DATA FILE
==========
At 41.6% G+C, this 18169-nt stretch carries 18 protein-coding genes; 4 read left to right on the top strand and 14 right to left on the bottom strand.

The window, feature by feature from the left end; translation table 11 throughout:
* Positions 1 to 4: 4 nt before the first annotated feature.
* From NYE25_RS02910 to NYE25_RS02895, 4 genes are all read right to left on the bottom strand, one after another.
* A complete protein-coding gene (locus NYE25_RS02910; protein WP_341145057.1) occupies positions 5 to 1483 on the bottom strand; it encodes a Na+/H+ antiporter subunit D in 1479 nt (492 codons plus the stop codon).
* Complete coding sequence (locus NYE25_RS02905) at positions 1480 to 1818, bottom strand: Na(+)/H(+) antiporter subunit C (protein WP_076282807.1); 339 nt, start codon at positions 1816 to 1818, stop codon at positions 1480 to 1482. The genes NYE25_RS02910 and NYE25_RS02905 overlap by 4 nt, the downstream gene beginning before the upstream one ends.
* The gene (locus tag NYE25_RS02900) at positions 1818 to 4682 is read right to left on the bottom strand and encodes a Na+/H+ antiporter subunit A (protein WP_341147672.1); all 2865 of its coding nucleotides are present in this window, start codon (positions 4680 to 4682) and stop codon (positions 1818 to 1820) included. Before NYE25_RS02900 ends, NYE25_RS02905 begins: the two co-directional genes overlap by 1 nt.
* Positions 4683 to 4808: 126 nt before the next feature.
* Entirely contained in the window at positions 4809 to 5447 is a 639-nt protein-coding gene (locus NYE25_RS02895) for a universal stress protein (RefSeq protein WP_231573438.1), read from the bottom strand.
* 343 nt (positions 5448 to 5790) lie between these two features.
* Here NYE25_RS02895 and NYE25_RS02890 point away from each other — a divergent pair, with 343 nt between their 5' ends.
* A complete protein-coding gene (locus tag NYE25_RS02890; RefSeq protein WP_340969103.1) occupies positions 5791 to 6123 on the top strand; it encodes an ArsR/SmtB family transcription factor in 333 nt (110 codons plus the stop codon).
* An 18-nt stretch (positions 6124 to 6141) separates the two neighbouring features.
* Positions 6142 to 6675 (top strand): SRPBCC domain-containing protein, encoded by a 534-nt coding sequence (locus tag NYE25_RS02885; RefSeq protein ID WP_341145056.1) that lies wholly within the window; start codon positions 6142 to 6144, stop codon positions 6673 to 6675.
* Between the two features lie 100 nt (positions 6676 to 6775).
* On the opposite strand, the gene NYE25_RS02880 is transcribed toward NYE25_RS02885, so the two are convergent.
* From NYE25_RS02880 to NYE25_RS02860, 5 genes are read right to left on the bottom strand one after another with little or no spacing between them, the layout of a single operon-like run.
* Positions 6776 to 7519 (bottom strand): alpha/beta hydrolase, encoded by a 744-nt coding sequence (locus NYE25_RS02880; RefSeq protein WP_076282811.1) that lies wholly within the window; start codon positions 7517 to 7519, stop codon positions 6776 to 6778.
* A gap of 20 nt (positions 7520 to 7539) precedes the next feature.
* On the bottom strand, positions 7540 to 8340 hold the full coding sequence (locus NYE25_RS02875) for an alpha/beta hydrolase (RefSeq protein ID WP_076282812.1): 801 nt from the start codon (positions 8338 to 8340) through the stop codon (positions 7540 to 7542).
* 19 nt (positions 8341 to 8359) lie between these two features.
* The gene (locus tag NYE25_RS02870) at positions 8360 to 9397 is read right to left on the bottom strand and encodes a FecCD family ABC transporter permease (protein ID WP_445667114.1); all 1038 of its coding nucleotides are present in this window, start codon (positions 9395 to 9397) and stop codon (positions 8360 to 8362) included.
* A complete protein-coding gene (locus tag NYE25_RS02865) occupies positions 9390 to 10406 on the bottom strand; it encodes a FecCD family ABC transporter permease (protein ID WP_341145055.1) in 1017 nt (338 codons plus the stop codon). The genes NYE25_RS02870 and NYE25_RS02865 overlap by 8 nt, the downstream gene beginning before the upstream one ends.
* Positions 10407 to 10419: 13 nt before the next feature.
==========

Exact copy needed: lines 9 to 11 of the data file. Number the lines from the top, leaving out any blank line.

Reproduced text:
* Entirely contained in the window at positions 4809 to 5447 is a 639-nt protein-coding gene (locus NYE25_RS02895) for a universal stress protein (RefSeq protein WP_231573438.1), read from the bottom strand.
* 343 nt (positions 5448 to 5790) lie between these two features.
* Here NYE25_RS02895 and NYE25_RS02890 point away from each other — a divergent pair, with 343 nt between their 5' ends.